Five players auditioned for the Charlotte Bobcats Thursday, among them Harrison Barnes of North Carolina. The Bobcats have the second pick in the NBA draft, and Barnes is the only one of the five who is a candidate.
As we wait for the players to finish, I tell a man that Barnes reminds me of Charlotte’s Matt Carroll. The sentence is out of my mouth no more than two seconds when Carroll walks onto the practice court.
This is more than a coincidence.
Carroll is a very good shooter (he wasn’t last season, but little went right for Charlotte last season). Barnes is a very good shooter.
Carroll is 6-6 and 212 pounds. Barnes is 6-8 and 210 pounds.
Carroll almost never goes to the basket. Barnes almost never goes to the basket.
You watched the Tar Heels last season. You waited for Barnes to fake a shot and drive and draw a foul or hit a layup.
But if Barnes drove, it was in a car after the game.
As pretty as his shot is, his reluctance or inability to beat his man off the dribble means the Bobcats can't – all right, shouldn't – invest their golden No. 2 pick on him.
How did Barnes, who turned 20 last month, look Wednesday?
“He played to his strengths,” says Charlotte coach Mike Dunlap. “He shoots the ball extremely well, he’s a very good athlete and he’s got a good attitude.”
Three other Tar Heels will be drafted. I think point guard Kendall Marshall, who sees the court exquisitely, will be the best of them.
But others see qualities in Barnes I don’t. One of them auditioned Thursday. He is C.J. Williams, a guard-forward out of N.C. State. Williams played four seasons for the Wolfpack, the last two against Barnes.
In the interest of fairness I should point out that Williams and Barnes like each other.
Can Barnes go to the basket?
“I‘m surprised you’d even ask me that question,” Williams says. “Yes, he can go to the basket. He’s a very physical basketball player. When he uses his body to get between you and the basket and it’s just tough to get through that.”
So I’m wrong to consider him a jump shooter?
“He’s a really good jump shooter,” says Williams. “So there’s no problem with thinking of him as a jump shooter. But I think of him as an overall scorer.”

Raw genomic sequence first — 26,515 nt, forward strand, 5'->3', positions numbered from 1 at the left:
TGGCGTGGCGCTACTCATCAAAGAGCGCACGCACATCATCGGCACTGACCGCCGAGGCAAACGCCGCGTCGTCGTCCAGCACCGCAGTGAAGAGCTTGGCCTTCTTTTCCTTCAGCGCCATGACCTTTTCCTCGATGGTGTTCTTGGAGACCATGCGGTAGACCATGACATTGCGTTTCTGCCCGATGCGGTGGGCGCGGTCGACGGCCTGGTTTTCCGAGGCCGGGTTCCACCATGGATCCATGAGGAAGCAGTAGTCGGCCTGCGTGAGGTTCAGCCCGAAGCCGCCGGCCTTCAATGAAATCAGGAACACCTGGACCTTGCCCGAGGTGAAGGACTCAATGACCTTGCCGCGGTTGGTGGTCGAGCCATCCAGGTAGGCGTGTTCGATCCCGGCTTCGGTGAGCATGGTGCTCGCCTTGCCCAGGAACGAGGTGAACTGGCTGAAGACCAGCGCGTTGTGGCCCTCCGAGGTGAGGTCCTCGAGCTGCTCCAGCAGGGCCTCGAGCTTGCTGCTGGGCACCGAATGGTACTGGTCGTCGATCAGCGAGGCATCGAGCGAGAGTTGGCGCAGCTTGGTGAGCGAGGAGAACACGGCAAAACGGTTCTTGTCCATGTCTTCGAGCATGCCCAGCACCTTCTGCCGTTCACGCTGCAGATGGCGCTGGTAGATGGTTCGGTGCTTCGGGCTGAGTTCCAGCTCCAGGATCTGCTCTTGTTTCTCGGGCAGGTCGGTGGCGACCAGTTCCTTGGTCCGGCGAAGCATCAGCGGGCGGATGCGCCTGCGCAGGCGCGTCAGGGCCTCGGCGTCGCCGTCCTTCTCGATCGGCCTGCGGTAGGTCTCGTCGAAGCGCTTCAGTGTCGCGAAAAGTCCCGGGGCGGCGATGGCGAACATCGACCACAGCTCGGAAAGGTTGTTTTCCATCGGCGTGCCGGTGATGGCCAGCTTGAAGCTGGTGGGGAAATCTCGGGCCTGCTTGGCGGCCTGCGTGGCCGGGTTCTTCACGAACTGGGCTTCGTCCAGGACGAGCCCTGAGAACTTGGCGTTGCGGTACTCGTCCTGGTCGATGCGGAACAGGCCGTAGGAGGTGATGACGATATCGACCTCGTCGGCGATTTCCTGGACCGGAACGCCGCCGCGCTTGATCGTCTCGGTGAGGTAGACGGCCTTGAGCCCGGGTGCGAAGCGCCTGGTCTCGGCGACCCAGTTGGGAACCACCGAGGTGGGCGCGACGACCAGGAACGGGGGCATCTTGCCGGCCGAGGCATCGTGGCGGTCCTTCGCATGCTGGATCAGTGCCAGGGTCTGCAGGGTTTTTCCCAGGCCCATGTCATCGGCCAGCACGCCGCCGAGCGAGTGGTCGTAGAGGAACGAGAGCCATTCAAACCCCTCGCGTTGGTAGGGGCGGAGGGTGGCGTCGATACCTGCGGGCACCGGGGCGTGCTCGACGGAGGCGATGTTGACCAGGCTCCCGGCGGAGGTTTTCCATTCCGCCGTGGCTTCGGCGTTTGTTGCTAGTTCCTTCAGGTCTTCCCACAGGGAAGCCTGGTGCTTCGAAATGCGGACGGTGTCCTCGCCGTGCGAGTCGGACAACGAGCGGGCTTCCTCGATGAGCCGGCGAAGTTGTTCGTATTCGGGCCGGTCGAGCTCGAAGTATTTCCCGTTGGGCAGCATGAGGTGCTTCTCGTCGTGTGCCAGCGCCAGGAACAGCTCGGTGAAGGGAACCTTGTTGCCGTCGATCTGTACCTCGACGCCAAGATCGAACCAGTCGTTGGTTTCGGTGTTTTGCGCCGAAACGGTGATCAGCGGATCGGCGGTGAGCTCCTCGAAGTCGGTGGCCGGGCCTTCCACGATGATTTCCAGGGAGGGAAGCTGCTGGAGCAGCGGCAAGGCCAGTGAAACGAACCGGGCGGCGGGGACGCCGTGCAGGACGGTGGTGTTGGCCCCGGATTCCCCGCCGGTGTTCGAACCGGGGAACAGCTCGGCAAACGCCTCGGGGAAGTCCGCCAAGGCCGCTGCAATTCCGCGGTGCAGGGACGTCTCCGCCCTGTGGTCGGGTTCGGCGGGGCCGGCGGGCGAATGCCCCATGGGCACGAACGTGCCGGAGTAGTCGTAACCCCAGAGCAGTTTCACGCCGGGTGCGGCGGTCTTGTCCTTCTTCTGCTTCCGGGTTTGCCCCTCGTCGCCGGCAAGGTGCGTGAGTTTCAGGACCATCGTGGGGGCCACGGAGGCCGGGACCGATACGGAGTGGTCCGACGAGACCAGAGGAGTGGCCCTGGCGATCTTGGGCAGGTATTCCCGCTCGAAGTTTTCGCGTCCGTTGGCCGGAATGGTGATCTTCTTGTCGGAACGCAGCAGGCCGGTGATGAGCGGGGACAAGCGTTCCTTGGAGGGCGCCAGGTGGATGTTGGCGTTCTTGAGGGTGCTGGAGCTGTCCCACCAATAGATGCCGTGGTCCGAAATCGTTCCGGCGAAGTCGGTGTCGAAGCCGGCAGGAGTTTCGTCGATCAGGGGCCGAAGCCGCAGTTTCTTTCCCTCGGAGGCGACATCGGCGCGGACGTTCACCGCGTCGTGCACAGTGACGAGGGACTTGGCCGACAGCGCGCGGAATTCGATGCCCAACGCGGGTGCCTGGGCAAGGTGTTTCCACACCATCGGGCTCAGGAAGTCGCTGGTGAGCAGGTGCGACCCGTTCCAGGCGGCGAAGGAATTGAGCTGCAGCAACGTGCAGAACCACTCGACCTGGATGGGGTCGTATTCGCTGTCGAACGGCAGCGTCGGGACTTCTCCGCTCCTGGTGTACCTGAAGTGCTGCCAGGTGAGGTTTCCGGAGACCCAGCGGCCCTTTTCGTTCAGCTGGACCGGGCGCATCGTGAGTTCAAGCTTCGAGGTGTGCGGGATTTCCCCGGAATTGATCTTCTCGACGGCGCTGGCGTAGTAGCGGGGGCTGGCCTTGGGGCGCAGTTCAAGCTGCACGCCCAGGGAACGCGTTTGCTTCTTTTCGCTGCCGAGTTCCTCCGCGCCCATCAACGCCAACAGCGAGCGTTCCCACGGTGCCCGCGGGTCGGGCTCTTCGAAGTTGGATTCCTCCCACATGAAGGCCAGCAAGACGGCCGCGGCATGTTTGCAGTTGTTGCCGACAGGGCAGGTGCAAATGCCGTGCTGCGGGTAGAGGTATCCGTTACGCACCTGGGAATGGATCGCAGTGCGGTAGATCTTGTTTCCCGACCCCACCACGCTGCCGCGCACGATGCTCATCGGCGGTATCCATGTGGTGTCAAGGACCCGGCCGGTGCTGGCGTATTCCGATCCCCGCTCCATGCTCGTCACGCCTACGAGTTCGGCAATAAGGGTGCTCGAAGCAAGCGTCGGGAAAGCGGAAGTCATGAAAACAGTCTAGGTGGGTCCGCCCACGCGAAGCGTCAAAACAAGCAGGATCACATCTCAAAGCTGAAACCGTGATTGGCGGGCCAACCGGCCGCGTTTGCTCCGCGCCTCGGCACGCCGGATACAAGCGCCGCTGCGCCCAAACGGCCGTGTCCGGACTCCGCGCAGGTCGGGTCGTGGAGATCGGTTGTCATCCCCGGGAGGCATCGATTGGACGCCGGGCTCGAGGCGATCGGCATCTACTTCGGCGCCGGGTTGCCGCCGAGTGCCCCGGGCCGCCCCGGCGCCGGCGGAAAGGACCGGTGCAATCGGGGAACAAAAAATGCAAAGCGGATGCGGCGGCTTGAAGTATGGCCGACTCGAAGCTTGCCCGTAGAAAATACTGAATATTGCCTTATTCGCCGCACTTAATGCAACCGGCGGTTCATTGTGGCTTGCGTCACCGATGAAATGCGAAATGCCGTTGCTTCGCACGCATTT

I think of him as a jump shooter.
Barnes would like to be a Bobcat.
“They seem very interested,” he says. “It just depends on what they need the most, whether it’s a perimeter player or a big.”
Michael Jordan, the Bobcats owner, watches the audition. Along with sharing a Tar Heel pedigree, Barnes and Jordan share a name. Barnes’ middle name is Jordan, and it’s not because of Carolina Panthers tackle Jordan Gross.
Barnes is asked if auditioning in front of his middle namesake was tough or intimidating.
“Naw, I was going to ask him for a shooting contest but he skipped out a little early,” Barnes says.
Of course Barnes would challenge Jordan to a shooting contest as opposed to, say, a ball-handling contest.
I ask Barnes if he can do things he didn’t show at North Carolina.
“I think the biggest thing is I’m just trying to improve my game, all-around game,” he says. “Especially putting it on the floor, that’s my biggest knock, and definitely trying to show teams I’ve been working on that, putting it on the floor and getting to the basket. Also being able to find guys, which I’ll be able to demonstrate.”
Can you put it on the floor?
“Yeah,” says Barnes. “I have the ability to.”
Meanwhile, out on court, Matt Carroll hits shot after shot, from angles easy and difficult, all of them jumpers.
Unlike Barnes he knows what he can't do.